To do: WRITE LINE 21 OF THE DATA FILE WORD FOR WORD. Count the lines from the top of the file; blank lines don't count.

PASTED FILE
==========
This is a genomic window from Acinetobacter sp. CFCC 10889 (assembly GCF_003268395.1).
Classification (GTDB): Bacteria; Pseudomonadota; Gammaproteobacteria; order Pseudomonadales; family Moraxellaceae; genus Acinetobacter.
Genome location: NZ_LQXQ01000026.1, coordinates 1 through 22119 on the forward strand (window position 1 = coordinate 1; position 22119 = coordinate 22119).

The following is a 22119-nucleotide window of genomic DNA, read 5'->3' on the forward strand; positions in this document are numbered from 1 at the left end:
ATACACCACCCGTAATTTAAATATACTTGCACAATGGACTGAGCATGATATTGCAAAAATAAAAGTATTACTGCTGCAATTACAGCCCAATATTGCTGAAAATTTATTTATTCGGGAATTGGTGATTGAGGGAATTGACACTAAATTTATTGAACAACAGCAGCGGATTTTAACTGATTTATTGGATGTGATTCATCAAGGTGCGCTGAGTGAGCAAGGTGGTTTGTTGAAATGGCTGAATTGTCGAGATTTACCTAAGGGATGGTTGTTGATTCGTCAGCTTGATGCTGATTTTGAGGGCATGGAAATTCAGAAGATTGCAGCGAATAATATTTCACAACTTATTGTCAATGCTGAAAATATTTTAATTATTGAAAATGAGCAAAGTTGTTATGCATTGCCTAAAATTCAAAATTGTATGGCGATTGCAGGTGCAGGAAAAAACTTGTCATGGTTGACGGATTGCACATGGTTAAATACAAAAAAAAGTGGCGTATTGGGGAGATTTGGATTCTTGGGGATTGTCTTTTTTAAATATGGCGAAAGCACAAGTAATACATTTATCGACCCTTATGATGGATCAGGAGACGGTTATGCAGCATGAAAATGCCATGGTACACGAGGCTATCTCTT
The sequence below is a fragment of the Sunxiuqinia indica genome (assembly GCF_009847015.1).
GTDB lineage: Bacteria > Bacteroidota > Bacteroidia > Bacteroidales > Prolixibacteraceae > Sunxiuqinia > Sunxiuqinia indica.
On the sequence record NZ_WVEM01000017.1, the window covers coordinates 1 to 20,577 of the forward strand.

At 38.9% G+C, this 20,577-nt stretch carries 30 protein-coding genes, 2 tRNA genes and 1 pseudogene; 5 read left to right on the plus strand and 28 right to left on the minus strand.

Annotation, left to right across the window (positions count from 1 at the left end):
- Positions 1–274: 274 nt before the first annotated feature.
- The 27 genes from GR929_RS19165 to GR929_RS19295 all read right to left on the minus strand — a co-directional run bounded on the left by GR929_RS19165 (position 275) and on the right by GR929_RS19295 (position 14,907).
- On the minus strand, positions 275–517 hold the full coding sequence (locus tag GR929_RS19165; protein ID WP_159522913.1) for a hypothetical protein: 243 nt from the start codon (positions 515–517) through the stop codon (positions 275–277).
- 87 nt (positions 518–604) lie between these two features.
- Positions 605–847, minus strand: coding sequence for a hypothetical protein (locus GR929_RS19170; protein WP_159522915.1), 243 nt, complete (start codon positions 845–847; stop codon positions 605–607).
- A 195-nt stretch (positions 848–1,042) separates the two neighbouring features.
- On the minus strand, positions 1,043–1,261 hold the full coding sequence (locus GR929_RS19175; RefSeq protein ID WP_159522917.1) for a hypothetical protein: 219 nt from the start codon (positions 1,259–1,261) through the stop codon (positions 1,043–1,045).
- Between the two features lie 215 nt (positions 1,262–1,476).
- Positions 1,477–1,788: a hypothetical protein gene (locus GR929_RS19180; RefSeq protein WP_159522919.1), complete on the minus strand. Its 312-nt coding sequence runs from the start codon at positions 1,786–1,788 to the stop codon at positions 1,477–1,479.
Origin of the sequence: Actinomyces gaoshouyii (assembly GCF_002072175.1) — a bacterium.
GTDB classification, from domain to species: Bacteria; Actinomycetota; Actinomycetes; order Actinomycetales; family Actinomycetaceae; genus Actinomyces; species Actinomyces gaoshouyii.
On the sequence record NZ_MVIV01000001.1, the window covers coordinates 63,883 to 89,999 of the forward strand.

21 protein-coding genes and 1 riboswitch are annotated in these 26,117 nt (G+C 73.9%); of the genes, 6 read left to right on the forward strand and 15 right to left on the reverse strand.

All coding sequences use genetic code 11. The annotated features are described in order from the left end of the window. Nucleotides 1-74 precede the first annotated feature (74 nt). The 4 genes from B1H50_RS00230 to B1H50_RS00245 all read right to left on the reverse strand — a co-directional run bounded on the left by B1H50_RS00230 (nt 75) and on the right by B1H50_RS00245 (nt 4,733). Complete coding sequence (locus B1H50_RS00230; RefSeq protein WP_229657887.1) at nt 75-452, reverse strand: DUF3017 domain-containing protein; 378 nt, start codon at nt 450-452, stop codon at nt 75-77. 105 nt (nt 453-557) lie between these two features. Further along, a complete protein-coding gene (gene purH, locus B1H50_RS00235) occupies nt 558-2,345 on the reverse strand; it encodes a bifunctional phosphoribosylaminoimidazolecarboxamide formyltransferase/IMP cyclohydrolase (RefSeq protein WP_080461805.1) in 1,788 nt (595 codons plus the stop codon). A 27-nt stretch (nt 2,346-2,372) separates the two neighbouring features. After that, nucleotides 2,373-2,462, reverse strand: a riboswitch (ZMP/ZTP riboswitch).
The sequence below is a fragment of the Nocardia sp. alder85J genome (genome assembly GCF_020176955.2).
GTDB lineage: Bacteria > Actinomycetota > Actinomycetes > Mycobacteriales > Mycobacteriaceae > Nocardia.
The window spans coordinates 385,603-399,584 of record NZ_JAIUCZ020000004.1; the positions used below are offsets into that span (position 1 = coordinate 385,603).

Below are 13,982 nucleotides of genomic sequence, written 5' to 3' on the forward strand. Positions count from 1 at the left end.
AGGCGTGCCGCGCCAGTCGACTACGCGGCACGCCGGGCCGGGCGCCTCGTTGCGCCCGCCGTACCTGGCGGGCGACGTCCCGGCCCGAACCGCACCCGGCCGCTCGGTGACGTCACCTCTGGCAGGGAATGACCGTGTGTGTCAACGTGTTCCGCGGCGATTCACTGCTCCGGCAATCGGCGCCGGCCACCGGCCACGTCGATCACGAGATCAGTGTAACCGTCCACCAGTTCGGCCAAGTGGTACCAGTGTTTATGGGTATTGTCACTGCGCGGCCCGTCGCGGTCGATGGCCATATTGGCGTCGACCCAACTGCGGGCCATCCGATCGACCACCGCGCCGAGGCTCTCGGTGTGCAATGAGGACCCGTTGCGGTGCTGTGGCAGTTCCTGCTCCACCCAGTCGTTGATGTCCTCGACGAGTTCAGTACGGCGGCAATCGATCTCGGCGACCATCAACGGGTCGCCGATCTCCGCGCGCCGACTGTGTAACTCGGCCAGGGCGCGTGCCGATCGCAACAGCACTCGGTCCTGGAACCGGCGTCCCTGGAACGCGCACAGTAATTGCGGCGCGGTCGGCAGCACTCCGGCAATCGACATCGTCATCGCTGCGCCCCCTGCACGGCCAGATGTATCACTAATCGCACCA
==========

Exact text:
GTDB classification, from domain to species: Bacteria; Actinomycetota; Actinomycetes; order Actinomycetales; family Actinomycetaceae; genus Actinomyces; species Actinomyces gaoshouyii.